My new ministry position was defense attorney. We settled the suit out of court and agreed to move the skate ramps over 150 feet away from the neighbor’s property line. We had already been asking what God’s will was in the midst of the opposition. We were convinced that he wanted us to continue to serve the skaters and preach the gospel. When we moved the concrete slab and the ramps we made the area bigger. Soon an evangelist and a teacher began sharing regularly. Ministry was opened five days a week. The "altar calls" began to yield more fruit. Over a 12 month period we gave away 3000 New Testaments to young people who responded to Mark and Matt’s messages.
I wish I could report that the opposition decreased. While we thought the police calls would end, they continued. The code-compliance complaints continued. Eventually the neighbor got the ear of two city councilmembers and the City brought their full weight and authority to bear to close the Ranch.
Living in community has ebbs and flows…
Eventually my job took me to another geographic location. The code complaints made it impossible for Tom to continue living in his RV. We moved away from the Ranch, but others took our place. Tom would always be the businessman who funded much of the early construction. I continued to be the defense attorney. I defended the Ranch before the City Council and before a Superior Court judge.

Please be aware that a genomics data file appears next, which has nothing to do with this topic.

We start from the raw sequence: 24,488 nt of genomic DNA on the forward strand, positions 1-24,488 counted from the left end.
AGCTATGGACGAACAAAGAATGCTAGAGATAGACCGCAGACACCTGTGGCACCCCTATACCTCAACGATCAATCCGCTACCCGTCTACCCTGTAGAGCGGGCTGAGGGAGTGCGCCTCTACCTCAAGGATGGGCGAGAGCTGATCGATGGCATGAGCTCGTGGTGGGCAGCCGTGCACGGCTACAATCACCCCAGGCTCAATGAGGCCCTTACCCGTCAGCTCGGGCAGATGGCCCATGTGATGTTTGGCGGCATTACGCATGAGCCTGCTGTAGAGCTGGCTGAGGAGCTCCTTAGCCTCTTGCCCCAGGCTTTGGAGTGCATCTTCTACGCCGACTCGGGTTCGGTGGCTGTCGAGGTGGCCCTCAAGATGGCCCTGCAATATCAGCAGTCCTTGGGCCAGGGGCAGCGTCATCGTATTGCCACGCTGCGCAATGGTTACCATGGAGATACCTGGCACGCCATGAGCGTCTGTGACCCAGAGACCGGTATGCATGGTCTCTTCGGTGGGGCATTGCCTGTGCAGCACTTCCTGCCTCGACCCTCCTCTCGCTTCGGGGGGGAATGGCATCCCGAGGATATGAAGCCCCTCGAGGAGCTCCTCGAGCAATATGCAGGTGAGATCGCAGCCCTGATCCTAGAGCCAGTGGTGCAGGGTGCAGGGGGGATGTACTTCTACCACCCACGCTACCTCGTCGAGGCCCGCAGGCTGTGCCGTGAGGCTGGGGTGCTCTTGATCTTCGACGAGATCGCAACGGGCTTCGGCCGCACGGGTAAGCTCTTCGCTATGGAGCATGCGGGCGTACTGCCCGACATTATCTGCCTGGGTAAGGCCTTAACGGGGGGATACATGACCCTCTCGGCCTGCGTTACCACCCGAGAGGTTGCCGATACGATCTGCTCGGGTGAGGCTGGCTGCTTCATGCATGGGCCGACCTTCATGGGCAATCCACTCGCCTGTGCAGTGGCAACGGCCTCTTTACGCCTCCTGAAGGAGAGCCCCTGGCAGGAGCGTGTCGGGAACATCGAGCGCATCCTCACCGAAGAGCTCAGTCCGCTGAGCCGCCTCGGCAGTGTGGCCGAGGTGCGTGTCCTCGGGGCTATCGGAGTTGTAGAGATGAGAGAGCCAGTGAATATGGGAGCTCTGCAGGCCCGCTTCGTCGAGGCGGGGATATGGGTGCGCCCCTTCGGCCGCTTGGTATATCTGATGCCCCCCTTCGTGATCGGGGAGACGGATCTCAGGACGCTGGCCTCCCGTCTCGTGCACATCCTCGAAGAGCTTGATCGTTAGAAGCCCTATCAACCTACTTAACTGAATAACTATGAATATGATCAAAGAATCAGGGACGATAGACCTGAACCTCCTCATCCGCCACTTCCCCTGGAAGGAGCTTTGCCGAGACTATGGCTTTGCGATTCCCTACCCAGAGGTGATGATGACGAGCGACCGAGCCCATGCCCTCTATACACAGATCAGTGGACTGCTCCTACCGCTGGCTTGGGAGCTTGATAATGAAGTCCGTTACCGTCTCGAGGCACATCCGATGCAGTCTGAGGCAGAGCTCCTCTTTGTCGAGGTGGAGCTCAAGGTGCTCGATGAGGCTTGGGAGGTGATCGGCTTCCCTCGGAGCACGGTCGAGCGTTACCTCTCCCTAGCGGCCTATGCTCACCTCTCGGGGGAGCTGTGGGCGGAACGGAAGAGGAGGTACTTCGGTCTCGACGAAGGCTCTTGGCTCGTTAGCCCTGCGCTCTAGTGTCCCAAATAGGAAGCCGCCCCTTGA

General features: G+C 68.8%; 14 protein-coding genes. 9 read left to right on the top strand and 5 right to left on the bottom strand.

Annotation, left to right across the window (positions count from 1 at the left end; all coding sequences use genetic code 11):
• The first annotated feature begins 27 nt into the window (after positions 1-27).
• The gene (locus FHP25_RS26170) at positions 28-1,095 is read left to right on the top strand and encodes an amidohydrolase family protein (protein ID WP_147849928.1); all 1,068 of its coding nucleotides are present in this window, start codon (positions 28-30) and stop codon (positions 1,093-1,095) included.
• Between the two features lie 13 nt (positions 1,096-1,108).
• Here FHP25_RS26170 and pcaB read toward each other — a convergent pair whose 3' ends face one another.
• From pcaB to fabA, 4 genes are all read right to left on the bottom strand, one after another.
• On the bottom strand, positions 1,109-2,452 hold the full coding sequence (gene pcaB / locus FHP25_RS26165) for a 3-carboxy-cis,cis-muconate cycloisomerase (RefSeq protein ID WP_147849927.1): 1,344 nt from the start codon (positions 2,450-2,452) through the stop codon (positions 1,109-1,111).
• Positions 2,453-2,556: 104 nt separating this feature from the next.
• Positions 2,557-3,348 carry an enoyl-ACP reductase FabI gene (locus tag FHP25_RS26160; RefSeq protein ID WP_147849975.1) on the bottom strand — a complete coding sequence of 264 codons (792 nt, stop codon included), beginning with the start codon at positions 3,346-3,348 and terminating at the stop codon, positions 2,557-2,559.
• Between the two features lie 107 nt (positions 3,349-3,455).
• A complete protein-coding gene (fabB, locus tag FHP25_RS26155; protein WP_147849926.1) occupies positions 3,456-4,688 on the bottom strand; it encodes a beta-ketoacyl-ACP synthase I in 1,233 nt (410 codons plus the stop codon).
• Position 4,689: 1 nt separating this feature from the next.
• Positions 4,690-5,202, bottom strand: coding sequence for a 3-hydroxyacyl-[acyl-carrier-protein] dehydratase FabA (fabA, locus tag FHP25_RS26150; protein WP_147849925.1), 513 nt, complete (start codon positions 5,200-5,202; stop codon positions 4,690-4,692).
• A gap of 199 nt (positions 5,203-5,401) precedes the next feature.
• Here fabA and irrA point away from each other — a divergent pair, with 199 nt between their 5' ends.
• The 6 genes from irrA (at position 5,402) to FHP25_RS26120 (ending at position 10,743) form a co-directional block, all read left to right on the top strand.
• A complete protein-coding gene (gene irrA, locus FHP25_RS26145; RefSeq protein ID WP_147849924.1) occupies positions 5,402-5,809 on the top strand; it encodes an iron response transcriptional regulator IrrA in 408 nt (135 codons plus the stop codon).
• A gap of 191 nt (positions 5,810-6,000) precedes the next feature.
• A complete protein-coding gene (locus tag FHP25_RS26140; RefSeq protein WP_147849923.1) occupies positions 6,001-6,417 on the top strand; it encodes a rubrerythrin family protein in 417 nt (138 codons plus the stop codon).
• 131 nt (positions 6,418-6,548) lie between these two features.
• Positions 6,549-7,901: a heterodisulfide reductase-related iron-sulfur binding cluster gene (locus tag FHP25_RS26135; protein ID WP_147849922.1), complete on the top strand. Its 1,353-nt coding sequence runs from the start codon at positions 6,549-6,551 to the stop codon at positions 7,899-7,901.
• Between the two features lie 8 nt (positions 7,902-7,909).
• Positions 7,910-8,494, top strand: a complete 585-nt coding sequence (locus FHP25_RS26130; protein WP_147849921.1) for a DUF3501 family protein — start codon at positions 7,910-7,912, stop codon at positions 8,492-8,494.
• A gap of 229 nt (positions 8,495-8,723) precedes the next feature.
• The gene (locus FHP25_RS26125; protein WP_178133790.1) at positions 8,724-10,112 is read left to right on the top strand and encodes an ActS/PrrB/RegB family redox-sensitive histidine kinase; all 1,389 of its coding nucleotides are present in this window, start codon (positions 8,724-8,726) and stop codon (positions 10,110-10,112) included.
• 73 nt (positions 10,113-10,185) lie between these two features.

Others have come alongside Marv and Karen and have ministered to the skaters. A loophole in the temporary injunction against the Ranch has allowed it to operate for over a year.
We have seen God work…
As Marv says, there are many stories of how God has worked in the lives of the skaters. I know he has worked through the prophetic, in evangelism, healing, dreams and visions over the last five years. He has poured out financial blessings. While there has been opposition, there has also been favor. As we have tried to obey what God has asked of us, he has been faithful in spite of our lack of faith.
We didn’t set out to have a mission to skaters. That was God’s idea, and we saw what he wanted, listened to his voice, and obeyed. A few people can accomplish a lot when they are on a mission from God. We didn’t set out to live in community, it just turned out that way. I know my life has been changed for the better because of that experience. We didn’t start out with a lot of faith, but our faith has grown as we have seen God move, with resources and fruitfulness.
When I first wrote about these experiences in 1999 I wasn’t sure if we would "get a church" out of the raw material of The Ranch. As I write this in 2003, I can say for certain that the missional community called The Ranch is the church.